After their initial success, they went on to create many other games, such as Thor: Lord of Storms and Star Girl. They continue to pursue publishing great games, but they don’t let success go to their heads. “We have grown from a start-up into an established force in mobile games, but I wouldn’t say we have changed that much.”

Going Global

The company’s success is not limited to just the US, but has expanded into a larger scale. This was made possible due to how they approach their global work. Kim says, “We have a sophisticated process that we are always refining in order to help us translate apps, develop content for specific cultures, handle customer support in different regions, and do all the other things necessary to build a global audience.”

One of the details to pay attention to in a global market is regionalization. Kim believes that many developers work under the misconception that changing the language is all that is needed for a game to work in another country. “You also need to localize the app for different cultures, build in local payment options, develop a promotional calendar based on local events, find local distribution partners, hire local QA resources, offer customer service in local languages, develop content for the local culture, and more,” says Kim. He also advises people interested in other regions to take the time to understand the area they want to break into.

Ultraman is just one of the games in Animoca's portfolio
Ultraman Galaxy is just one of the games in Animoca’s portfolio

Building good relationships is also important to succeeding globally. Animoca learned “that it’s extremely important to have a very strong partnership in the regions you are targeting in order to help with distribution and monetization,” according to Kim. The company has had a lot of practice building relationships, both with distributors and developers. As a publisher and developer, Animoca learned a useful tip to keep in mind when starting a partnership with developers. “You can’t treat all developers the same, and there is no ‘one size fits all’ approach when it comes to publishing games,” says Kim. They work to create a unique, custom partnership with everyone they work with to meet everyone’s goals.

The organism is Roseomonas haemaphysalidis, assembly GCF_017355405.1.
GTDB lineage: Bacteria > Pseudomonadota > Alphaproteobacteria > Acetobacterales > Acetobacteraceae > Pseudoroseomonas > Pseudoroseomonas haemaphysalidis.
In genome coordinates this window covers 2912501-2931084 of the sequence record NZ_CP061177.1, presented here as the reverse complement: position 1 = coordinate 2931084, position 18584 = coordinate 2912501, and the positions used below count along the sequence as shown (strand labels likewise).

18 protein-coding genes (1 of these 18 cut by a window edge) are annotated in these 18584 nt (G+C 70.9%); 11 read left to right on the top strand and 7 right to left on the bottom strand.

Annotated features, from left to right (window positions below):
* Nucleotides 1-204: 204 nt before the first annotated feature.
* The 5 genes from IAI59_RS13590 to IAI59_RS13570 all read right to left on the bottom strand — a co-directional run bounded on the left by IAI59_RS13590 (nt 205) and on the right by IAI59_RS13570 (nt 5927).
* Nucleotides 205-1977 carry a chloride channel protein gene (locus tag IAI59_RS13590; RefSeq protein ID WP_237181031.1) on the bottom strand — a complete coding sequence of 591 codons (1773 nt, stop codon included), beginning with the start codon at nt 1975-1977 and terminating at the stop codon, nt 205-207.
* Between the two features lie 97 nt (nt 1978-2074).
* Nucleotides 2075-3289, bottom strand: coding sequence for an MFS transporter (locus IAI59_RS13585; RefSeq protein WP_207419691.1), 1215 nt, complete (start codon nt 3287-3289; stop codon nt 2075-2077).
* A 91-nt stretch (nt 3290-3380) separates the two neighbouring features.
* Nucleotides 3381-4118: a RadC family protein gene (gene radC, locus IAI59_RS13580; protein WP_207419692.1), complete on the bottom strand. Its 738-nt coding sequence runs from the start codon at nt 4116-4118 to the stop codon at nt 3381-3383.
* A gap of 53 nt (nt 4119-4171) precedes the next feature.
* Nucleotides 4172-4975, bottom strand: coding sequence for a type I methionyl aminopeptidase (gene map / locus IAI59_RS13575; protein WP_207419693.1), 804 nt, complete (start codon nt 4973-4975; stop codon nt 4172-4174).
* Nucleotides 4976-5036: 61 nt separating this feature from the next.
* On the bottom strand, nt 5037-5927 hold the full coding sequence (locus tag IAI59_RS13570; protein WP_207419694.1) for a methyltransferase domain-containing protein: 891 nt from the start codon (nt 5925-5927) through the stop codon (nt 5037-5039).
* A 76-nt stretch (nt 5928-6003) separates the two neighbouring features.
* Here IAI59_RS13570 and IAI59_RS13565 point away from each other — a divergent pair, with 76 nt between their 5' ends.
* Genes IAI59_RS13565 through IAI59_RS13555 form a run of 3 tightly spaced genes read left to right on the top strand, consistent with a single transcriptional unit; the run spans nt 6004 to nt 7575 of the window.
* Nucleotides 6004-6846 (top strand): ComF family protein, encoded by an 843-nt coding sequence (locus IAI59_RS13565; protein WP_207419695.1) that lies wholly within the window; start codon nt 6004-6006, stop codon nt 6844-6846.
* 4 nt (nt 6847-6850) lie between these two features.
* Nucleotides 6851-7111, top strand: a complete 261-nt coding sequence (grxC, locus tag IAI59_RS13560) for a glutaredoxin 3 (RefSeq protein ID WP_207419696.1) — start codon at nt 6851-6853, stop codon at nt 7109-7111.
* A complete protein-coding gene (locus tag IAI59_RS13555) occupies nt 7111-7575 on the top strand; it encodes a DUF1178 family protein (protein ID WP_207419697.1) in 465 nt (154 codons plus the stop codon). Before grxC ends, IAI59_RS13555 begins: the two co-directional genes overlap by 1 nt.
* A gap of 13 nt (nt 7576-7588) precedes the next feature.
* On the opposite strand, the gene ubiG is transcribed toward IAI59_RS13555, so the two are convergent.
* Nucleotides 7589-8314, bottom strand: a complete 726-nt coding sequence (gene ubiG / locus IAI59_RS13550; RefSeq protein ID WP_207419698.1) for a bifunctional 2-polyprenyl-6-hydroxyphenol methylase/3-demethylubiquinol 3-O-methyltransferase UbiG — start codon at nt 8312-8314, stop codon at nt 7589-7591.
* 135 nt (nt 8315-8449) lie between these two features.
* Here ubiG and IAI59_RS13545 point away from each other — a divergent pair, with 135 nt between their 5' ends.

Publishing Today

With the change in distribution and the rise of self-publishing, the role of a publisher has undergone a change as well (a panel at Casual Connect discussed this change). Kim explains that it has become “less about driving new users and more about providing expertise.” “While the main role of a publisher is still to help drive users to a game, there is also a large component of expertise sharing on topics such as user engagement, game design, development, etc,” says Kim.

However, Kim says the usefulness of a publisher can vary from game to game. He believes there is not an exact way to decide if or when a publisher is useful. “For some games, a publisher may provide valuable assistance pre-launch, when the games is still in development, while other times, a publisher might make sense for an existing game that has launched, but was unable to achieve or sustain growth,” Kim says. It is important for a developer to consider their needs and decide what works for them.

Animoca is working to launch a lot of new games in many different genres. Follow their Facebook or Twitter to stay updated on their latest projects.


Cyto’s Puzzle Adventure – Breaking Out and Evolving Ideas

October 31, 2013 — by Mariia Lototska


Ukraine-based Room 8 Studio‘s mission is to break ground in the mobile games space. With the big sense of purpose and effort, they created their first game, Cyto’s Puzzle Adventure. The Room 8 team tells the story.